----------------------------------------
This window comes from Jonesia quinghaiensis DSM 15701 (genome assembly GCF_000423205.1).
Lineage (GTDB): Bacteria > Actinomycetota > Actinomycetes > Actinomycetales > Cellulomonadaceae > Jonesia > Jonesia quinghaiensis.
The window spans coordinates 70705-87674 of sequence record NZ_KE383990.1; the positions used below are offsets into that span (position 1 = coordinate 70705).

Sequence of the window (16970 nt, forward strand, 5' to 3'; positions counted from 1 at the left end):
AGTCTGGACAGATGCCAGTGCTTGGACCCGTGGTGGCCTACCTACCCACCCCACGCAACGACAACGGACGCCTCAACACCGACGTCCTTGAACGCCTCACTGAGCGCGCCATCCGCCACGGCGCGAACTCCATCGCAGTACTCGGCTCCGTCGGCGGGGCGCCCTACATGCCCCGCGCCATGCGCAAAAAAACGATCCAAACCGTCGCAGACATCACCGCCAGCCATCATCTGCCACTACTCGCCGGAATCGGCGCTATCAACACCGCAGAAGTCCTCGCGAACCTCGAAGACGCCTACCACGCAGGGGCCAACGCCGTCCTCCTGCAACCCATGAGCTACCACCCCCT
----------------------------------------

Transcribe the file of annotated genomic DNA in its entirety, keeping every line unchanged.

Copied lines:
This window comes from Jonesia quinghaiensis DSM 15701 (genome assembly GCF_000423205.1).
Lineage (GTDB): Bacteria > Actinomycetota > Actinomycetes > Actinomycetales > Cellulomonadaceae > Jonesia > Jonesia quinghaiensis.
The window spans coordinates 70705-87674 of sequence record NZ_KE383990.1; the positions used below are offsets into that span (position 1 = coordinate 70705).

Sequence of the window (16970 nt, forward strand, 5' to 3'; positions counted from 1 at the left end):
AGTCTGGACAGATGCCAGTGCTTGGACCCGTGGTGGCCTACCTACCCACCCCACGCAACGACAACGGACGCCTCAACACCGACGTCCTTGAACGCCTCACTGAGCGCGCCATCCGCCACGGCGCGAACTCCATCGCAGTACTCGGCTCCGTCGGCGGGGCGCCCTACATGCCCCGCGCCATGCGCAAAAAAACGATCCAAACCGTCGCAGACATCACCGCCAGCCATCATCTGCCACTACTCGCCGGAATCGGCGCTATCAACACCGCAGAAGTCCTCGCGAACCTCGAAGACGCCTACCACGCAGGGGCCAACGCCGTCCTCCTGCAACCCATGAGCTACCACCCCCT